Henno Lohmeyer, publisher of United Publishers Group, an 18-month-old, Norwalk, Conn.-based subsidiary of a privately held German real estate/insurance conglomerate, obviously has no problem with controversy. Just last month, he acquired the U.S. rights to Wensley Clarkson's Tom Cruise Unauthorized (published in 1994 in the U.K. by John Blake Publishing) -- despite its focus on that most litigious of subjects, Scientology. Lohmeyer plans to publish the Cruise bio in January, the same month he'll bring out the U.S. edition of Martin McGartland's Fifty Dead Men Walking (published this past April by Blake), the first-person account by a British secret agent who worked undercover inside the IRA that is already a bestseller in England.

But UPG's most-talked-about move is its cooperative publishing agreement with Barney Rosset, the Grove Press founder well known for publishing controversial books by the likes of D.H. Lawrence and Henry Miller and, more recently, for the line of erotic fiction he continues to publish in the long wake of losing control of Grove. Even UPG's own press materials describe Grove as "the most influential, innovative, audacious, pugnacious, controversial and finally self-destructive publishing concern in the United States." Rosset will work from his New York office with co-editor Gabriel Morgan to launch UPG's new Rosset-Morgan Books imprint, and Lohmeyer plans to give him free reign. "You don't tell a man like Barney Rosset what to do," he said.

Lohmeyer's plan for UPG is actually quite like what Rosset and other small press partners once imagined when they made an unsuccessful bid to buy back Grove (the house instead merged with Atlantic Monthly Press): to build a strength-in-numbers collection of boutique imprints.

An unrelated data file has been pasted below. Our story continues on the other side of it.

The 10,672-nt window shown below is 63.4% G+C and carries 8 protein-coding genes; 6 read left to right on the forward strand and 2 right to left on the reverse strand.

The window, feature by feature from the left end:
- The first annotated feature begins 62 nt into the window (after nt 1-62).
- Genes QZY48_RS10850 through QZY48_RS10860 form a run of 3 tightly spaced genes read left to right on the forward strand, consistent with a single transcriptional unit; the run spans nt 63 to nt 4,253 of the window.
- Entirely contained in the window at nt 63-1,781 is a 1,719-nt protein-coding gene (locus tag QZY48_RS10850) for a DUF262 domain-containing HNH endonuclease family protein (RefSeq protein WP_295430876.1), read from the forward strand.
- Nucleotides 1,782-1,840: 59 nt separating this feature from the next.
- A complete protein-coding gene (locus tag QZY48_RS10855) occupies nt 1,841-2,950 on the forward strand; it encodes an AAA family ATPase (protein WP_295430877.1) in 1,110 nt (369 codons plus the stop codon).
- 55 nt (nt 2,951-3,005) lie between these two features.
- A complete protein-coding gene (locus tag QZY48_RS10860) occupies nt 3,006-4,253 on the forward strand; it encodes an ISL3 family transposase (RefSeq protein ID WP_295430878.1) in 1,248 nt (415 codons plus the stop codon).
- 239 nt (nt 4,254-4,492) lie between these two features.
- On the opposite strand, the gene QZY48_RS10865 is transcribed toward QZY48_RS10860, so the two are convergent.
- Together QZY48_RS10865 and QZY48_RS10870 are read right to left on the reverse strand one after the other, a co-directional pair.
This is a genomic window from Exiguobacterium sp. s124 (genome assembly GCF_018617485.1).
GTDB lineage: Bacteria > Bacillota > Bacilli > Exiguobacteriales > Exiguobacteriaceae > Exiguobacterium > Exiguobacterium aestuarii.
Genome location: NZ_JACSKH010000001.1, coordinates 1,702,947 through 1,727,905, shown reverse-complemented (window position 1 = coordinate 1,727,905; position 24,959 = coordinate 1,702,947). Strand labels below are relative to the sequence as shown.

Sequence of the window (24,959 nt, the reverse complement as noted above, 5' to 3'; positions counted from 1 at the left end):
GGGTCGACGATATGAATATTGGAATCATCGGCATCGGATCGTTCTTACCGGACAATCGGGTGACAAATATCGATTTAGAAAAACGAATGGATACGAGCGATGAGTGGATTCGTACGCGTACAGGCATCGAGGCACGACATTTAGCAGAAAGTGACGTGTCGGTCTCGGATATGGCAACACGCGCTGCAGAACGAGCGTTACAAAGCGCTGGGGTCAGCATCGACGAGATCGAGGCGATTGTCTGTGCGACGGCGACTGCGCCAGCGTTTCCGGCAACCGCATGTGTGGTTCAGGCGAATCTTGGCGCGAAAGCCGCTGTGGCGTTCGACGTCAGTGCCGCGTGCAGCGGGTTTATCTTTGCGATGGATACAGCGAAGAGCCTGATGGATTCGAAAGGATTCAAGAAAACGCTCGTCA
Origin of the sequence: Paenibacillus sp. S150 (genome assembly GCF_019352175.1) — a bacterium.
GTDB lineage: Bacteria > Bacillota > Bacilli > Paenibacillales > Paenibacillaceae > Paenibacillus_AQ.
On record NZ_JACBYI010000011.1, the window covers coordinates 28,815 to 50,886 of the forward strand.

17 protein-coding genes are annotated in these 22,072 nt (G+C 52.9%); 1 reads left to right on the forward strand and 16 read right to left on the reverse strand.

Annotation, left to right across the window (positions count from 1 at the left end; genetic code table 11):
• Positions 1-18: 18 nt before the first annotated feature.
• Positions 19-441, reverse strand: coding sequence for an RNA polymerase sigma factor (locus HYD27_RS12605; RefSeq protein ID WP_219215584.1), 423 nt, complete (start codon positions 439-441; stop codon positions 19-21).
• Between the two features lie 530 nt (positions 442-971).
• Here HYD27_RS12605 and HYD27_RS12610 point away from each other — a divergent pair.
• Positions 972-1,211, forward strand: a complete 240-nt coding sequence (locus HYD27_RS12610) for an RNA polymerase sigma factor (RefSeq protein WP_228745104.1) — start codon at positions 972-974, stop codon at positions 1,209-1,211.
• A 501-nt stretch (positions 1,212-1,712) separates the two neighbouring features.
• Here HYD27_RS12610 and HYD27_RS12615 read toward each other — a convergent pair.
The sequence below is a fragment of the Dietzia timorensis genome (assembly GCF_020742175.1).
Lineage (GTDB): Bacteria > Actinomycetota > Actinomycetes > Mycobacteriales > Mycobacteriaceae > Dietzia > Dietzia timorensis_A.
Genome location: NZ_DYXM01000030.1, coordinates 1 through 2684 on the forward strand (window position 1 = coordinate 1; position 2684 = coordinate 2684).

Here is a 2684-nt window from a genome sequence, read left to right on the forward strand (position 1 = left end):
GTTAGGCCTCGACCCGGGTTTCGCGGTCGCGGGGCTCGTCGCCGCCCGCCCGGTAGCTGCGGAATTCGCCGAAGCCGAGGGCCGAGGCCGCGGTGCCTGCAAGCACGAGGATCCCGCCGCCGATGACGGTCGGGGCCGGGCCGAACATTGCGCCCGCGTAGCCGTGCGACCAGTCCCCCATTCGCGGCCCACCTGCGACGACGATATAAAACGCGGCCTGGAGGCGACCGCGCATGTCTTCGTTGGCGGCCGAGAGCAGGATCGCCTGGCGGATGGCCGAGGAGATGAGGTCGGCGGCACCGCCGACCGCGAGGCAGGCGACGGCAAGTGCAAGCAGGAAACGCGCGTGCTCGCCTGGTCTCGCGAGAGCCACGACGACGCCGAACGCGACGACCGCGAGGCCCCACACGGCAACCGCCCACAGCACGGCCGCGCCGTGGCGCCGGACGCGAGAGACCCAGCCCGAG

Peter Leers Group, the Germany-based concern that owns UPG, has invested "several million" already in its "vision of starting a publishing concern, but not from scratch," said Lohmeyer. First incorporated in December 1996, UPG the same month bought Eagle Publishing Corp. and its main asset, Hastings House, known for its Daytrips travel guides, and retained former owner Hy Steirman as editor-in-chief. UPG also picked up PGW as its distributor.

In January, UPG established a new division, Gates &Bridges, to provide "gates to new worlds... bridges between continents" and to be personally supervised by Lohmeyer. This was followed by the agreement with Rosset, who also brings with him the Foxrock imprint and a backlist of titles by Samuel Beckett, Kenzaburo and Marguerite Duras, although he'll operate his erotica publishing house, Blue Moon Books, separate from UPG. In March, UPG acquired Washington, D.C.-based Judd Publishing, with editor-in-chief Ruina W. Judd set to develop mainly illustrated books for the UPG collection.

Lohmeyer hopes to eventually have a list of 40-50 books a year, and is starting out with such titles as Land of the Ascending Dragon/Rediscovering Vietnam, a photo essay that will be published by Gates &Bridges in September, as well as newly revamped Daytrips guides from Hastings House. Rosset is bringing out this fall In Broken Wigwag, a first novel by Suchi Asano; Watching, a new book by The Little Brothers of St. Mortimer author John Fergus Ryan; and Power Game, a novel by Perry Henzel, director/creator of the cult classic reggae film The Harder They Come.